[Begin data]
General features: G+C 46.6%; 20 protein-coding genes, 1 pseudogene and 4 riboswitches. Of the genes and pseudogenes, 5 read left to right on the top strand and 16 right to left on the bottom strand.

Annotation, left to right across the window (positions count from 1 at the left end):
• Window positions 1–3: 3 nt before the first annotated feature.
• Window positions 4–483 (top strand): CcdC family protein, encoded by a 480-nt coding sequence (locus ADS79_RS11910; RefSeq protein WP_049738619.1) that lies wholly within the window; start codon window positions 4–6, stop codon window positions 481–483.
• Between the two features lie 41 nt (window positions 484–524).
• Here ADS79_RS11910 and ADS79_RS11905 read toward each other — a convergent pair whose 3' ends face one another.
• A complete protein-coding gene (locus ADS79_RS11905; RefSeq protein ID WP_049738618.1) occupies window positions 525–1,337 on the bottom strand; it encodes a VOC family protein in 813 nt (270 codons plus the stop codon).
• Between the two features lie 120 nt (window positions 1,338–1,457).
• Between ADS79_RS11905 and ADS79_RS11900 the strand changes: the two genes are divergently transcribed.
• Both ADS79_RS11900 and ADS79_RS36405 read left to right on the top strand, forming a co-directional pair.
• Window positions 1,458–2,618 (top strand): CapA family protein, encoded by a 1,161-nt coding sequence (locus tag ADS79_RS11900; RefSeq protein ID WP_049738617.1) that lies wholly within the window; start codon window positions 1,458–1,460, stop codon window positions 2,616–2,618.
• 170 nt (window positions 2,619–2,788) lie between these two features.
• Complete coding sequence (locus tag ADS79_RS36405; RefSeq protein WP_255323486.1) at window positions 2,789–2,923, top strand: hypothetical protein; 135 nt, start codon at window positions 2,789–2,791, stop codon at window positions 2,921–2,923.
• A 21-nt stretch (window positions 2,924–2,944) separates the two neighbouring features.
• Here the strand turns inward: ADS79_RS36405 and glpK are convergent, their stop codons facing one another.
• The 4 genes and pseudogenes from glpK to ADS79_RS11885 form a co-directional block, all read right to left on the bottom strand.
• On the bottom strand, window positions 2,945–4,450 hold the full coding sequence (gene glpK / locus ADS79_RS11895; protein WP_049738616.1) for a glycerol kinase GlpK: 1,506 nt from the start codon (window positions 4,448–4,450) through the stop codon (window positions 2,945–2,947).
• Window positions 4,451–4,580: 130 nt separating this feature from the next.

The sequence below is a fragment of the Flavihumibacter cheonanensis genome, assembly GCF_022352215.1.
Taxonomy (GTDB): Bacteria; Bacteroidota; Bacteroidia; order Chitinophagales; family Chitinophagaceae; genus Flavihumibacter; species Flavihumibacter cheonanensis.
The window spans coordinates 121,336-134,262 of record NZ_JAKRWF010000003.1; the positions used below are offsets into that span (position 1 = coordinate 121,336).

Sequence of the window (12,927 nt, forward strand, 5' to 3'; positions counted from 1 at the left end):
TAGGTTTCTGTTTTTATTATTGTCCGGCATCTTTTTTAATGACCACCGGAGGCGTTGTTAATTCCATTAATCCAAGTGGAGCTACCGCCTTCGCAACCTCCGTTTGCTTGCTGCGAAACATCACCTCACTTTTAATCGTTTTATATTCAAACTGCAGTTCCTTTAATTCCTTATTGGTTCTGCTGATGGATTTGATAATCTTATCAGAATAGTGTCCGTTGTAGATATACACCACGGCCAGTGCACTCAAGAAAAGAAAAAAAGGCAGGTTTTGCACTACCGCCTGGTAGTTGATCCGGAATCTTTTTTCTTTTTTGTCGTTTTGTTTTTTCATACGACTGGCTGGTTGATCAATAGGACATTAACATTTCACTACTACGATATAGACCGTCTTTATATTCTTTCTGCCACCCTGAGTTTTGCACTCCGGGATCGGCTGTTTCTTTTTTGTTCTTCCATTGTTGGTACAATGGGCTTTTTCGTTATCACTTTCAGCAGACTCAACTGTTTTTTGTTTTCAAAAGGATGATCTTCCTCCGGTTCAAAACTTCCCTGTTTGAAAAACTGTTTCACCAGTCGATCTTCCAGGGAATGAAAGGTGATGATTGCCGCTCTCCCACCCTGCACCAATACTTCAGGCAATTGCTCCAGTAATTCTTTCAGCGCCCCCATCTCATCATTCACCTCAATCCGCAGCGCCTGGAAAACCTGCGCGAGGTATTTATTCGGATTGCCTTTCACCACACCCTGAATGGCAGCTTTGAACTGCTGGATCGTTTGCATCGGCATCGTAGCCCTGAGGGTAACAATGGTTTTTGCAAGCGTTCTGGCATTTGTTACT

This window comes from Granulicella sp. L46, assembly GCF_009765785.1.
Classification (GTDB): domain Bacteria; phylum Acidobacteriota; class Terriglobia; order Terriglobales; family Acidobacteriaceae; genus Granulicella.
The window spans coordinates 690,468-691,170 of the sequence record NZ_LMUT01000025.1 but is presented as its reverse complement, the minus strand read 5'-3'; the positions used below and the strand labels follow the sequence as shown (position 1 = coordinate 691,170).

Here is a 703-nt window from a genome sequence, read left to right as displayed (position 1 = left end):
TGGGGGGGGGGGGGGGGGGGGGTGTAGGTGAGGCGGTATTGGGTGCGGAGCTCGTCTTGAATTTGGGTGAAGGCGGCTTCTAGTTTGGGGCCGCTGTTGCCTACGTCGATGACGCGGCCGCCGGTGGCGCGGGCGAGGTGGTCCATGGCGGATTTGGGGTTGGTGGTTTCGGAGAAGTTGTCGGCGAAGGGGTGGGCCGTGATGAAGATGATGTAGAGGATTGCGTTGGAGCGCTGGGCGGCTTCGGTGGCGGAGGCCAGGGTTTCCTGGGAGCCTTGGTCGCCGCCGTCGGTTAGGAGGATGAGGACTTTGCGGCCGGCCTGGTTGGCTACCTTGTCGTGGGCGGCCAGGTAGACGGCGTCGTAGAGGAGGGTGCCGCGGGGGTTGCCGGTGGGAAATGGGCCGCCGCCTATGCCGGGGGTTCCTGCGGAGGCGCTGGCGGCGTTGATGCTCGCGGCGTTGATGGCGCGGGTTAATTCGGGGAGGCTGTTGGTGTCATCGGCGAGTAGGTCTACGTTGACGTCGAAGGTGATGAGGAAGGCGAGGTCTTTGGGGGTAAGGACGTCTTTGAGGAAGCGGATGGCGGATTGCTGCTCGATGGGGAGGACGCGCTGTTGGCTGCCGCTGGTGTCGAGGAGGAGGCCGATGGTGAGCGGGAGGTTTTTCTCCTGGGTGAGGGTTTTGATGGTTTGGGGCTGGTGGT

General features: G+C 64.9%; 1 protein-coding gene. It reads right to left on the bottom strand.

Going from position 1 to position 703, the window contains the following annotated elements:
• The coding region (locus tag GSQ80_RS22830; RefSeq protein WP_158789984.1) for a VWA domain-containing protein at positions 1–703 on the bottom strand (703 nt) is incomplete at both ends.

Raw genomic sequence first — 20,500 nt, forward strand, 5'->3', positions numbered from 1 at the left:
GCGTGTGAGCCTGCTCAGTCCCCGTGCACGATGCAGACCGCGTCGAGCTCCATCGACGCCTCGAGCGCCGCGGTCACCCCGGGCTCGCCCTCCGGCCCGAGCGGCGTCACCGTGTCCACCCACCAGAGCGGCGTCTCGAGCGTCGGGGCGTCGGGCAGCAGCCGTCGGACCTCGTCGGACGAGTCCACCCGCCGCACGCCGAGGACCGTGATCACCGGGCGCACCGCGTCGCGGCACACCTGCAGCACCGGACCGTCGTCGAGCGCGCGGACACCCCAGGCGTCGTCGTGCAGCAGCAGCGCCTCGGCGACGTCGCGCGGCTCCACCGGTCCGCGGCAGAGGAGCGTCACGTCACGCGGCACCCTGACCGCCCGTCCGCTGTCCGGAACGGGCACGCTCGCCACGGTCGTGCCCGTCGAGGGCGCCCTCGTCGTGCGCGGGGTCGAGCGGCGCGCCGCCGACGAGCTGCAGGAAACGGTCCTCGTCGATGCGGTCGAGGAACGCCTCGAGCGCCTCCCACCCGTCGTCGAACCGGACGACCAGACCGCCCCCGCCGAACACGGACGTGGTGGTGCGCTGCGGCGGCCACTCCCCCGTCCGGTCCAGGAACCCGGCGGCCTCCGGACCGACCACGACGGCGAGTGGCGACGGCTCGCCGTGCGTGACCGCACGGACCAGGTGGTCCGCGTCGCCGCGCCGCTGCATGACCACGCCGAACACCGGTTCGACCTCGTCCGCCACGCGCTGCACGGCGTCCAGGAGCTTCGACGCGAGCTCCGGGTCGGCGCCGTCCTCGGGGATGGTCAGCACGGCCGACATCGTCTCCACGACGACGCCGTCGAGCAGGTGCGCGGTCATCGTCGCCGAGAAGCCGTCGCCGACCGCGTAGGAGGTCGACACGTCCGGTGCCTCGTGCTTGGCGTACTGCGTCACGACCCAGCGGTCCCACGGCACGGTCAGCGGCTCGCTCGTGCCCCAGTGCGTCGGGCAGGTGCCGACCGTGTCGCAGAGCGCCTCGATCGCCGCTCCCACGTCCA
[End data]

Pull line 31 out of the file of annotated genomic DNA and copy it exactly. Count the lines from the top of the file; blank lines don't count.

• The coding region (locus tag GSQ80_RS22830; RefSeq protein WP_158789984.1) for a VWA domain-containing protein at positions 1–703 on the bottom strand (703 nt) is incomplete at both ends.